Thursday, April 24, 2014

Weakly Run, The Long Run, and Run

I'm at 29 miles for the week so far. The past several runs, however, have felt clunky. My legs have been heavy. My pace has been off. Breathing a bit gaspy.  But I've put in the miles without much difficulty by slowing down . . . a lot. Slowing down doesn't bother me too much as long as it is for a short period of time - a week or so. What concerns me is that the 7 month hamstring injury may have decreased my speed more than I had realized by affecting my stride length. I have been shortening my stride to avoid pain and continuing to run with the injury. So now I'm taking steps (no pun intended) to pulse-stretch the hamstring and re-lengthen my stride.  The process will be ongoing. The results, I hope, will be a return to a faster pace and diminished pain.

Before moving on to news of my own book, I thought I'd take a moment to plug a novel I finished this week. The Long Run, by Leo Furey, follows a year inside a Catholic boys' orphanage in Canada. It is a bit what you think it would be, in that there is an overriding sadness to the story, with some instances of humor thrown in (much like most of our own lives, I suppose). The boys in the novel (set in 1960) secretly train for a marathon. As the event approaches, the boys become both increasingly independent and interdependent in order to achieve their personal and collective goals.

The descriptions of running and training are a bit lite, but the story and the writing is not. I was drawn in and went through the range of emotions - rage, hilarity, and sadness - as I read the book.  If you like running and coming-of-age stories, The Long Run is a good choice for a Spring or Summer read.

A quick note: If you do buy running books, whenever possible, buy them through sites like Your purchase helps top  runners who train and compete with limited sources of funding (when compared to other top athletes).

My new novel, Run, is now available in paperback. It will be up on Amazon and Amazon Kindle within the next week. It can be purchased now at . 

I've experienced a bit of trepidation in publishing the book, mainly centered around the intended readership. I have been encouraged to market the book as YA (young adult) and also general and sports fiction. But in order to be true to my main characters, all older teenagers, I had to write what is real. And that group doesn't speak or act in a G-Rated manner. Instead, the lives of a lot of younger Americans seem to be lived in a world that is more NC-17, with language, actions, music, videos, and other entertainment outlets reflecting this sensibility.

The full synopsis can also be found on the CreateSpace site listed above.

I hope you have a chance to read Run. If you have time to comment on it, please feel free to do so on Amazon (once it is on their website), on RunTheNovel FB page, my Twitter account, or right here. I love to hear from friends new and old.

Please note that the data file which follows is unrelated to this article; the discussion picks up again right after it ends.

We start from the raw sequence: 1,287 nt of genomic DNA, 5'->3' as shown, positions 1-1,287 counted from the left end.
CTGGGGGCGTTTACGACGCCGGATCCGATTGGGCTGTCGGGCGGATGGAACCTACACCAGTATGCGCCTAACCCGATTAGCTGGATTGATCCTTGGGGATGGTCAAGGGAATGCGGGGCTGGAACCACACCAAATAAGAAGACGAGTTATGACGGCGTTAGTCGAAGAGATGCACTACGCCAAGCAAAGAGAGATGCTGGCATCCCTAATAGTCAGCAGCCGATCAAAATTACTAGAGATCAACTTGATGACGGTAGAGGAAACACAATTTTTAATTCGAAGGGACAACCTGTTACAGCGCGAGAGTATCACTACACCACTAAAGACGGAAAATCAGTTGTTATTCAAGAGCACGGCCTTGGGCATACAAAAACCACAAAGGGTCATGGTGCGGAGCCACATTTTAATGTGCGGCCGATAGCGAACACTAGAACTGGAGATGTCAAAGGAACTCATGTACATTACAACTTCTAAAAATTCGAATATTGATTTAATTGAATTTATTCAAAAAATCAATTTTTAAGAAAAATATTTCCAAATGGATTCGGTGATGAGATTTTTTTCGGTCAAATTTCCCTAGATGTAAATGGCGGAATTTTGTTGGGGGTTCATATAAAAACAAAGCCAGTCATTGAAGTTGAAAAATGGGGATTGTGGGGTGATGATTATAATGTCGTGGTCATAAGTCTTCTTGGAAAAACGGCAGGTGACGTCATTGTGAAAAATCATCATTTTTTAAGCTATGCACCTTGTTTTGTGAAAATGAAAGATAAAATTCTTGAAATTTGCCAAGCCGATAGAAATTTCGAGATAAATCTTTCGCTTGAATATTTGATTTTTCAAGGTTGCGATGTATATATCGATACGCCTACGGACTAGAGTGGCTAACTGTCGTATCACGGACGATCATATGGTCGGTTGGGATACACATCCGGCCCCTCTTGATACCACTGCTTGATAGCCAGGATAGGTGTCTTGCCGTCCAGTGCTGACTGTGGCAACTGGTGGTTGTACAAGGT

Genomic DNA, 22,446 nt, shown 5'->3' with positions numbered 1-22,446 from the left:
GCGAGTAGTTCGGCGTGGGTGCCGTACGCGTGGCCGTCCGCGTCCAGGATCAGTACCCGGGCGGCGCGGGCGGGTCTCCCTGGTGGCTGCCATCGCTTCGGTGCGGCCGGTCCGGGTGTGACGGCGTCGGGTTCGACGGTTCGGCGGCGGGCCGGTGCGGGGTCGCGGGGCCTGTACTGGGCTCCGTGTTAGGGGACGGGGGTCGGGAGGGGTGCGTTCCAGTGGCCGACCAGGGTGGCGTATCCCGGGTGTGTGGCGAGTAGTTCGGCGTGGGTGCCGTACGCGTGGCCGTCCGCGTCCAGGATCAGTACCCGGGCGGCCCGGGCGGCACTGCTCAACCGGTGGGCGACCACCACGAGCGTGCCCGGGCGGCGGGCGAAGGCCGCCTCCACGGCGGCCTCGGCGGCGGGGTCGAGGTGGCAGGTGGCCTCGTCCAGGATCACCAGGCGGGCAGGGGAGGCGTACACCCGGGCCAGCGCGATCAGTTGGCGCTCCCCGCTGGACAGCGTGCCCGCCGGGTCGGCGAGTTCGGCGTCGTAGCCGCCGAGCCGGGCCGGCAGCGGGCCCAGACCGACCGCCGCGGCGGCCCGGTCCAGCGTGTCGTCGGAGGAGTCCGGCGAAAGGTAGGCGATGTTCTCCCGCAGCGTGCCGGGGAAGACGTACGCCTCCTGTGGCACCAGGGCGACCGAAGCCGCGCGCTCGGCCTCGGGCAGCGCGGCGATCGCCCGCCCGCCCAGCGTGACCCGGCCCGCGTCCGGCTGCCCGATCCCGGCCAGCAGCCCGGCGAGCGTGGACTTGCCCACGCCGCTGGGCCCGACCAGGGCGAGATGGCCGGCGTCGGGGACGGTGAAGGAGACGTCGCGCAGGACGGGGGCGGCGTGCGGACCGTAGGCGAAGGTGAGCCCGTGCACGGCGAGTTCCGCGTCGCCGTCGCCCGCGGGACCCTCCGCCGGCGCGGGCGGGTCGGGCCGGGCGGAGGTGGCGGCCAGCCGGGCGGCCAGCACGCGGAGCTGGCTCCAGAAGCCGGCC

Monday, April 14, 2014

Running and Longview Disc Golf Course

PT for my hamstring issues has started to work. They don't hurt much when I'm simply as they did for the past seven months.  I still experience pretty good pain when I run and stretch, but it slowly subsides to manageable levels once I've passed a mile or two.

Last week was an excellent time to put in some miles. While it happens to be snowing as I type this, the last seven days were mainly warm, with runs on Sat and Sun taking place in 70F+ temps. 

After seeing my first copperhead of the season on the Clinton trails two weeks ago, I passed my first garter snake on the River Trails on Saturday. It was good a good size critter. I tried to get it to move off the trail by squirting it with beet juice from my hand-held water bottle. I didn't want it to be crushed by a mountain or cross bike. It is odd that I've only ever seen garters and black snakes on the River Trails, and only copperheads at Clinton. You think there'd be some crossover. But I've never seen it. 

Anyway, week complete. 33 miles.

Gregory Thomas driving at Longview

After Saturday's long run, I popped out to Perry Lake with my disc golf buddies, Chris Ford, Mathew Faulk, and Greg Thomas. We normally play courses in Lawrence, but wanted to try out the Longview course at Perry Lake. And what a great idea that turned out to be. The course is challenging and one of the best-marked I've seen (in my limited experience). The pads and baskets are also perfectly maintained. It has some of the most extreme holes - in terms of shooting through canopies uphill for successive shots - that one can imagine on a course. The layout among the boulders, ponds, and trees also makes for one of the prettiest settings imaginable. Another big plus for Longview is that the pars are correct. Birdies and eagles can be had, but shots have to be well-played for those to occur. Due to the extreme terrain, plan to spend around 3 hours per 18 holes. This is not a course like Centennial - which, while challenging - is a course that can be run in about and hour and twenty minutes. At Longview, you will finish feeling as if you had a real workout from tromping up and down hills, over ravines and streams, and around ponds and boulders.

Based on the fact that I can't wait to get back to Perry to play the course again, I'd have to give it an A+ rating.

Now, I think I'm going to go and do my last run in the snow for the season. . .